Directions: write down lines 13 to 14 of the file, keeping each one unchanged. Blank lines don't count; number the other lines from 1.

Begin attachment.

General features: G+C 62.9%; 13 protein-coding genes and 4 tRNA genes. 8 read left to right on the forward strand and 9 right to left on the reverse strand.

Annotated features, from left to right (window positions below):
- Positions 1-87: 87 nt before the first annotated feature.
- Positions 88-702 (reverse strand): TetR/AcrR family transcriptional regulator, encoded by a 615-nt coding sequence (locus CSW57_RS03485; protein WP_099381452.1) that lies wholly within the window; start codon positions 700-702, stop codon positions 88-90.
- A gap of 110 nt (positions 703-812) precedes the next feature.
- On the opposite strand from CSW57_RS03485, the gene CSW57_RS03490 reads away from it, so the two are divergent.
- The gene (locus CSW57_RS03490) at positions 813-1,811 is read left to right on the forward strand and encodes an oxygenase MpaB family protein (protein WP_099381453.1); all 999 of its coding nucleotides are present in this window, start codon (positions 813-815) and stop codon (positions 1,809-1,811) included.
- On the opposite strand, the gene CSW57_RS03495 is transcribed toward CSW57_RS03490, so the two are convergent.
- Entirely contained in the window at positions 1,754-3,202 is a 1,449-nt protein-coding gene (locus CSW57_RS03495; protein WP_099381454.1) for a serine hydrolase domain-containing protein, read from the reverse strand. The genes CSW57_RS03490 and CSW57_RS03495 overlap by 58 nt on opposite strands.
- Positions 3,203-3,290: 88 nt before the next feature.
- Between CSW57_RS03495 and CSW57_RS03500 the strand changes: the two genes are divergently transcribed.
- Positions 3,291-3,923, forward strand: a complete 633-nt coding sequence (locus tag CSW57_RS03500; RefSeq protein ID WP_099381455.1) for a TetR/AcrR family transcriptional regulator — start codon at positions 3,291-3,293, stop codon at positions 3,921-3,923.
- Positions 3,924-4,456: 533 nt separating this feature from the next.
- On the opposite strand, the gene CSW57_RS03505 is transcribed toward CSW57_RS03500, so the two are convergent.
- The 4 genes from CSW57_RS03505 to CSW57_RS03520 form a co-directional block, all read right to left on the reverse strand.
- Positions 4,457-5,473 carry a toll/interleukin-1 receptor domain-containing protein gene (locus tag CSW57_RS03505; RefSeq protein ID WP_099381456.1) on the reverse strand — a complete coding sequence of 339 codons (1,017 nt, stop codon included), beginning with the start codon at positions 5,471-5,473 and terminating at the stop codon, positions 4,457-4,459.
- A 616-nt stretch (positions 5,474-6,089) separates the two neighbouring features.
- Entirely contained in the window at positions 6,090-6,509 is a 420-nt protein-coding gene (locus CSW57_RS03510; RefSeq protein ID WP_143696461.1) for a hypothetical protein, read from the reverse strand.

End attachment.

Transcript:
- Positions 3,924-4,456: 533 nt separating this feature from the next.
- On the opposite strand, the gene CSW57_RS03505 is transcribed toward CSW57_RS03500, so the two are convergent.